BREAKING SHEFFIELD WEST YORKSHIRE

The Met’s Roads and Transport Policing Command (RTPC) is launching its own dedicated Project Servator team to make it even more difficult for terrorists and other criminals to operate across London’s roads and transport hubs

armed police storm tottenham property late on sunday evening

The new RTPC Project Servator officers will be on roads, on buses, at bus stations, bus stops and transport interchanges. They will also conduct regular vehicle checks at key locations across the capital. During deployments, they can also be positioned in CCTV control rooms to monitor activity. These officers are supported by a range of other police resources such as Automatic Number Plate Recognition (ANPR), firearms officers and sniffer dogs.

At the same time, officers will speak to people in and around the places they deploy to, including business owners and staff, community partners and members of the public to encourage them to be our extra eyes and ears and report anything that does not feel right.

Project Servator is a specialist counter-terrorism policing tactic to deter, detect and disrupt a range of criminal activity, including terrorism while providing a reassuring presence for the public. These officers are specially-trained to spot the tell-tale signs that someone is planning or preparing to commit a criminal or terrorist act. Their patrols include a mix of uniformed and plain-clothed officers who can show up at any time and in any location.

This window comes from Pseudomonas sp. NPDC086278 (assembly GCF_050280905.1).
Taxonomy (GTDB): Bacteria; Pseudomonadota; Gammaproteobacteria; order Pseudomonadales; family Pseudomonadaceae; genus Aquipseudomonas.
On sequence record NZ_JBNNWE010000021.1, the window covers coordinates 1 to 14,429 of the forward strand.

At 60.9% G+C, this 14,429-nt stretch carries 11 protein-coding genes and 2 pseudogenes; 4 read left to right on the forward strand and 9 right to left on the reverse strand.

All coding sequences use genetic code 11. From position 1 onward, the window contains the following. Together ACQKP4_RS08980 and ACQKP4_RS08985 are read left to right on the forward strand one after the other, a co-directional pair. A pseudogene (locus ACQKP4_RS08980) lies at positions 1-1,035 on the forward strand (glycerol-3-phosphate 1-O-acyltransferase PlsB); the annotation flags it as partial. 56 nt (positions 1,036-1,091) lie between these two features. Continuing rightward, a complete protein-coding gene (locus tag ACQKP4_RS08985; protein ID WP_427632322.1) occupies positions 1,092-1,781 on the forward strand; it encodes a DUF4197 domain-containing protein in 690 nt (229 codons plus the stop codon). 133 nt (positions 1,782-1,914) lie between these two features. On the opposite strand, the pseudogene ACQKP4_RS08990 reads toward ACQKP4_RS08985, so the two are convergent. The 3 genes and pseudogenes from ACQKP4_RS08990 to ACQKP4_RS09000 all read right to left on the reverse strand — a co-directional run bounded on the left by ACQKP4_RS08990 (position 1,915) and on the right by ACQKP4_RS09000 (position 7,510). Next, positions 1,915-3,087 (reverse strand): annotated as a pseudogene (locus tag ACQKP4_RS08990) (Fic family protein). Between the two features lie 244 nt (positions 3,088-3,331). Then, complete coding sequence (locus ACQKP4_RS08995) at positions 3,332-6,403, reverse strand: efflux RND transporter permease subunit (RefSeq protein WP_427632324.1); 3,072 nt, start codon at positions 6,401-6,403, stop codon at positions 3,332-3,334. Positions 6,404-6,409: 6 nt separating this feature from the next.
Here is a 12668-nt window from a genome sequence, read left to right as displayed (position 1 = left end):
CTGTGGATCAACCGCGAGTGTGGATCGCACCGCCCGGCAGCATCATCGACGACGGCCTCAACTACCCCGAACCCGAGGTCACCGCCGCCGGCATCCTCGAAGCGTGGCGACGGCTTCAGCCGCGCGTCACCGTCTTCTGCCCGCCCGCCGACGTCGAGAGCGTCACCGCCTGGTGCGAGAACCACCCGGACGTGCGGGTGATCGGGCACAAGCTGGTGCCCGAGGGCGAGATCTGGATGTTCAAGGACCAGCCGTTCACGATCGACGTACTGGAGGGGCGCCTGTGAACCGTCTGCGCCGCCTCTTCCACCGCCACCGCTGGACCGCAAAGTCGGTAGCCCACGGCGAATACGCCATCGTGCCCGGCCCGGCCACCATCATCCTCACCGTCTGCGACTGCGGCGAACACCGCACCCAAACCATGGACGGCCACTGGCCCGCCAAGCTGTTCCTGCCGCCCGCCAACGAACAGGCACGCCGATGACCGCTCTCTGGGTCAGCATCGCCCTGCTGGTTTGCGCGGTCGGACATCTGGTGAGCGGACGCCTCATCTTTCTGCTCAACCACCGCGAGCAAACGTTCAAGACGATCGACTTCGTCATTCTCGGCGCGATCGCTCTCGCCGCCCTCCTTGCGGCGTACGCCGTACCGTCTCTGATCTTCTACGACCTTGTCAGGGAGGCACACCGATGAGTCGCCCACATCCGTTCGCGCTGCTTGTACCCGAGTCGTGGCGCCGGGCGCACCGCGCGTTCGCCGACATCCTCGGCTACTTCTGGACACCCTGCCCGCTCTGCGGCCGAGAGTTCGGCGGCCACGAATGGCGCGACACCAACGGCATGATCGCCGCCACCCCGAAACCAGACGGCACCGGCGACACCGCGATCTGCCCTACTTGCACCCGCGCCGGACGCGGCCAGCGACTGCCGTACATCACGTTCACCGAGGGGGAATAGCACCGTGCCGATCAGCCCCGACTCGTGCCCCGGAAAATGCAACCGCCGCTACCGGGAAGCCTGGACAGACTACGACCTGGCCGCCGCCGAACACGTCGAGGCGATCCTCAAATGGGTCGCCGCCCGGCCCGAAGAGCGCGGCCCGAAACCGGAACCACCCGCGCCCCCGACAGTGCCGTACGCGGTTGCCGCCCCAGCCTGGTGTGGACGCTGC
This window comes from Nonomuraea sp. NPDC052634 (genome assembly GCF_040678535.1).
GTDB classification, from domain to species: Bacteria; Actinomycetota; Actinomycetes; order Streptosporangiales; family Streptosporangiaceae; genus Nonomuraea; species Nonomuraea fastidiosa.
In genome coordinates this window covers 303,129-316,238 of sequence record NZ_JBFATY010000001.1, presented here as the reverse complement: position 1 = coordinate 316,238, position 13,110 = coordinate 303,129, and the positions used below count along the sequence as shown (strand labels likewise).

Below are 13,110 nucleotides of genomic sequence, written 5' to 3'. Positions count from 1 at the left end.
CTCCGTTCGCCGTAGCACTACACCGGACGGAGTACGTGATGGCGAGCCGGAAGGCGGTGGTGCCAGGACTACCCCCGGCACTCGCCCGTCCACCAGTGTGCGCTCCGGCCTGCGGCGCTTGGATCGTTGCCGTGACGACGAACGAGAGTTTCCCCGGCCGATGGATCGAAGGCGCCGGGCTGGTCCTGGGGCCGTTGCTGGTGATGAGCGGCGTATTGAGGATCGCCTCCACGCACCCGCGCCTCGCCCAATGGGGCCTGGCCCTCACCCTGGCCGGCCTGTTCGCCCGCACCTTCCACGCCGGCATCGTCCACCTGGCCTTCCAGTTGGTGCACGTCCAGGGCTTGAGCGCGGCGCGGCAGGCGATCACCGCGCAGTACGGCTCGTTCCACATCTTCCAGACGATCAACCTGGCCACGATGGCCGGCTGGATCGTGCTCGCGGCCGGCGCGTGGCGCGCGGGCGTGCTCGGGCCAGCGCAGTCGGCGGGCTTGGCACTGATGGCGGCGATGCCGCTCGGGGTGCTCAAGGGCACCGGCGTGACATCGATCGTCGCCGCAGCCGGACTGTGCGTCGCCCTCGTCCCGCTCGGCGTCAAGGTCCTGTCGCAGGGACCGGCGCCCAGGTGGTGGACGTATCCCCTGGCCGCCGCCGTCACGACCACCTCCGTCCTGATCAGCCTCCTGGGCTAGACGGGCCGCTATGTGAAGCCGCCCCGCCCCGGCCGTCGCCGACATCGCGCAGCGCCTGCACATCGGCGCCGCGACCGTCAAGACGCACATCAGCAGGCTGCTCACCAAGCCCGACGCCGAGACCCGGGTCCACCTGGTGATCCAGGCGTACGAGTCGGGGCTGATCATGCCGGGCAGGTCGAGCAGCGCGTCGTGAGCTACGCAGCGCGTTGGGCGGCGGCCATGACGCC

The new Project Servator team will provide an additional layer of protective security on the roads and transport network. This will bolster existing Project Servator patrols in busy areas such as shopping centres, around tourist attractions, the Square Mile and London’s airports. They will work in partnership with other Project Servator teams across the Met, City of London Police, British Transport Police and the Ministry of Defence Police.

The Met’s Project Servator teams have been operating across London since April 2018. Between then and November 2020, they arrested more than 1,000 people and have gathered over 2,000 pieces of intelligence relating to criminal activity.

Inspector James Beattie, Roads and Transport Policing Command, said: “This is good news for the travelling public and bad news for anyone with terrorist or criminal intent.

“The introduction of specially-trained RTPC Project Servator officers will make life even more difficult for potential terrorists and criminals to operate across London’s roads and transport network. Consequently, we are making a safer and more secure environment for members of the travelling public.

“Don’t be surprised if you see us pop up. It is nothing to worry about and we will be talking to members of the public and urging them to help us. Defeating terrorism requires a collective community effort where police, security staff, retail workers and the public come together to minimise the chance of attacks. The cooperation between the public and the police is a powerful defence against terrorism.”

We encourage everyone to play their part in Project Servator by remaining alert while out and about, and reporting anything that does not feel right to police, security or a member of staff immediately.